(This built-in, unstated assumption that the starting point in increasing disability benefit rates was the “correct” or desired rate and that any increases are dirty lying cheating fraudulent people is extremely common. You see it in discussions about changes in special education enrollment, rates at which students are identified with learning disabilities, and more. And the assumption that the lower rate correctly reflects the actual prevalence in the population is so ingrained that people, including Thompson, do not even state that they are making such an assumption. It should be obvious to the reader, they imagine, that lower disability benefit rates are right!)

But Thompsons’ main point – that people currently in the workforce may shift to disability benefits if they are unable to find work – gets to the conflation of “disabled” and “unemployable” that I’ve discussed before. There are certainly people who would meet the criteria for SSDI who are employed right now, influenced by any number of factors including the stigma against not working, the difficulty of verifying eligibility for SSDI, and the likely higher income available through work. Unemployment may motivate those people towards SSDI, but so could a bunch of other things, like failure to provide reasonable accommodations at work and employment discrimination against people with disabilities. But a whole lot of people who are unemployed are simply ineligible for SSDI, because they’re unemployed for economic reasons and do not have a disability that would qualify them for SSDI.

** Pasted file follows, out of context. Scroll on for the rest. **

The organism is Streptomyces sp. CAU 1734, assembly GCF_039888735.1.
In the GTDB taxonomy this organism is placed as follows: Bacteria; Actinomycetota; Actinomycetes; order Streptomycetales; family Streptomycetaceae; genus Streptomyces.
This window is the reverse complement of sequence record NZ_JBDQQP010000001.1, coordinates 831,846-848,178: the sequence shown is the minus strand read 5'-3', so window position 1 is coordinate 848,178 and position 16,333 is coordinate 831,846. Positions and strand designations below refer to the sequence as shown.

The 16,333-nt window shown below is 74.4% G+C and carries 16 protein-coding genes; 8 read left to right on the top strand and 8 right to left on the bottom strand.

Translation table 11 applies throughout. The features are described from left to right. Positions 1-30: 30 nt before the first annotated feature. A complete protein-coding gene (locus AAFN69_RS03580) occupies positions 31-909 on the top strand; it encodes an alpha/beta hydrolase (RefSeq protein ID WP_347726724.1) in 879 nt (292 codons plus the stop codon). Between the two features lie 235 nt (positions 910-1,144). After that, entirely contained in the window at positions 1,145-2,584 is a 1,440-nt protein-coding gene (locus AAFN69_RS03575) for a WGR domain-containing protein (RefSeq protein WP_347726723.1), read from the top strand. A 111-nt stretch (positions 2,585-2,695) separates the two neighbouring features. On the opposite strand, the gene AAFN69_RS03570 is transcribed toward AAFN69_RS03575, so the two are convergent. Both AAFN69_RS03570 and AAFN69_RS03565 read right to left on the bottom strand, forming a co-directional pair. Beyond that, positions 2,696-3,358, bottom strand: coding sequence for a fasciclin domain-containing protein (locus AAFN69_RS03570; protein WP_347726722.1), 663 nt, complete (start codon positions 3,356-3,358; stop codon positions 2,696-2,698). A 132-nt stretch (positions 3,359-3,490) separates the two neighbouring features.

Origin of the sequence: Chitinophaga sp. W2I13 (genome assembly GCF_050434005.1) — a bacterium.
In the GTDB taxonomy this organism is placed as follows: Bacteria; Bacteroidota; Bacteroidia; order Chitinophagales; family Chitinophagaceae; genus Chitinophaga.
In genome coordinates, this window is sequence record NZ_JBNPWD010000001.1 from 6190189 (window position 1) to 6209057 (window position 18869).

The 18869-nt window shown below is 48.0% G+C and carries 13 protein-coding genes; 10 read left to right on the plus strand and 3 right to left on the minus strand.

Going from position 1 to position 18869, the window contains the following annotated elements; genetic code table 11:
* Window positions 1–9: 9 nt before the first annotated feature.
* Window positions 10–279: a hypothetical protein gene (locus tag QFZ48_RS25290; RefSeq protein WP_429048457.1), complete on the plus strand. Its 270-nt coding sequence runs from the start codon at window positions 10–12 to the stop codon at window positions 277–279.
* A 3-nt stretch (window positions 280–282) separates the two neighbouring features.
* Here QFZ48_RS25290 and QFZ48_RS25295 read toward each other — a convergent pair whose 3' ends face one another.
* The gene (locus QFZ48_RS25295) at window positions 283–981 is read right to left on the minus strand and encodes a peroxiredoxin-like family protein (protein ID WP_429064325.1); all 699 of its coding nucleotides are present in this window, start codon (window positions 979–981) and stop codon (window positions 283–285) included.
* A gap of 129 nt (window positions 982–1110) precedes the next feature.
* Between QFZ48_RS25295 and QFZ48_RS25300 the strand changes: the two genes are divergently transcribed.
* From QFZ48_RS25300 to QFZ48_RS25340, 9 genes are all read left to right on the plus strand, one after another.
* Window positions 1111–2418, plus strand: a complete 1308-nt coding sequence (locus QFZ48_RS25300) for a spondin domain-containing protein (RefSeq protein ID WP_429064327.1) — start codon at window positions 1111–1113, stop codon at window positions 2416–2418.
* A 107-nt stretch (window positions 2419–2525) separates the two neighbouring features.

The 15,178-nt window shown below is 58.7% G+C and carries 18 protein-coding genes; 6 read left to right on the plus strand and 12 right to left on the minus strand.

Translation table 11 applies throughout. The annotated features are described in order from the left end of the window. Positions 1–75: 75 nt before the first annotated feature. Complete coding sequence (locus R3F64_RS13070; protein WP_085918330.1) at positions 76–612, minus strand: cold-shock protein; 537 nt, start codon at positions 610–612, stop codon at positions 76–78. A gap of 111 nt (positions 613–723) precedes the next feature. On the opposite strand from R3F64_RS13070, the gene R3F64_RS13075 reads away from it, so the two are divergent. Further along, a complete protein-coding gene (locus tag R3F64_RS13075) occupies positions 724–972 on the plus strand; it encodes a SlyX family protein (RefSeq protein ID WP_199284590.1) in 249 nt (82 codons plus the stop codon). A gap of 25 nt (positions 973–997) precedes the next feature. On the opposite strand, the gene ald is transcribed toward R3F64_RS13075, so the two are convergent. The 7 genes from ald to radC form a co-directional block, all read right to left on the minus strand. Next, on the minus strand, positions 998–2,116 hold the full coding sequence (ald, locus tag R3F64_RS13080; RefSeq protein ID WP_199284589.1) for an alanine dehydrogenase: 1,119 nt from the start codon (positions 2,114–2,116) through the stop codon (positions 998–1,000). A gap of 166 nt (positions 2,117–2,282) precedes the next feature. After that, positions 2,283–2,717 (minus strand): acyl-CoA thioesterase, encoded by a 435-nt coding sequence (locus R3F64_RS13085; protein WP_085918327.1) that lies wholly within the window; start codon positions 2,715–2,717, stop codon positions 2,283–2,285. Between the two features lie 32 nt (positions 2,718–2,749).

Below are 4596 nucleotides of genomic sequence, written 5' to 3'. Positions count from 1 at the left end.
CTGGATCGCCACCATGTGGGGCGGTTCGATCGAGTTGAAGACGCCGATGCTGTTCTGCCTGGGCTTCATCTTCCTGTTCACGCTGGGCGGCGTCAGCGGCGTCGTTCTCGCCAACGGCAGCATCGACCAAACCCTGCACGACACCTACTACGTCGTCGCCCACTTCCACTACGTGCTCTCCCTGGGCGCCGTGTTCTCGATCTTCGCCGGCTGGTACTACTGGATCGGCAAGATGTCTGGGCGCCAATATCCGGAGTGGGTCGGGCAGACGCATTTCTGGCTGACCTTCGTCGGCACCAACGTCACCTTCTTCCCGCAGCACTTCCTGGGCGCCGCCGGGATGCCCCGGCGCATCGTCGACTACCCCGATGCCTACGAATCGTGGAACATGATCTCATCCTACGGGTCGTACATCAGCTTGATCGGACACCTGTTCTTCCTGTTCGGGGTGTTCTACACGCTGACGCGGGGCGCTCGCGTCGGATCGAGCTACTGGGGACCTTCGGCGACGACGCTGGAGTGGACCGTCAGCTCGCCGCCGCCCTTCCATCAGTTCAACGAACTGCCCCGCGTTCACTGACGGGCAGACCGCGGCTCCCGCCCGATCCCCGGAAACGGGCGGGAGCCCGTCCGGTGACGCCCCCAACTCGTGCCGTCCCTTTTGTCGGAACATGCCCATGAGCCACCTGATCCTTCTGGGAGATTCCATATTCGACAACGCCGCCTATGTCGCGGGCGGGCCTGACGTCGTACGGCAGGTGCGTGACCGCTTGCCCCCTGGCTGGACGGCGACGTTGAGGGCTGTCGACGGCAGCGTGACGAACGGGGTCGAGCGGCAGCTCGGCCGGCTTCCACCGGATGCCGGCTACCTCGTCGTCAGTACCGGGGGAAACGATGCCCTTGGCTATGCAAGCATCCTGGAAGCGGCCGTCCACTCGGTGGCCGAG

A potential takeaway from this kind of thinking is that for reasons including saving money on disability benefits, we should mitigate and eliminate barriers to employment for people with disabilities. But this post concludes that because everyone on unemployment could pull down the higher SSDI benefits if they got the notion, we should support the unemployed. That’s not relevant either to people with disabilities or without them and is fundamentally nonsense.

By 8 December, 2010.    blaming, news, policy, poverty  ,  


  1. I’m one of those people applying for disability right now, I have epilepsy and it’s not fully controlled by medications (I do take them , they just don’t work enough to keep me seizure free). The main reason is why i’m applying is my husband has been unemployed for over two years now and when he had a job we had no need of benefits, but now with no income we need something to live on ( family helps right now). My husband also has a mental illness that is well controlled by medication . We both have other health problems. All four of us, him the two kids and myself are on the autistic spectrum. When he had his good job, to our familys, we were a great success and inspiration and now we get to hear stuff like ” what were you you two thinking having kids?!”. I don’t know maybe we were pretty optimistic, and successful my husband had a very good job with benefits who were understanding about his mental illness , my seizures were controlled with a medicine I can no longer take, life looked pretty good 15 years ago. I sold art and handmade dolls, now people don’t want to buy a 200$ doll very much. Stuff happens and things change. People whose lives were going well, who could have qualified had other options, now , well people do need to survive somehow.

  2. Terrific article (yours, not Derek Thompson’s).

    It always amazes me, ever since I actually looked into applying for SSDI, how easy everyone who’s never tried applying for it thinks it is to get disability benefits. They seem to think all you need to do is ask for them and boom, you’re there.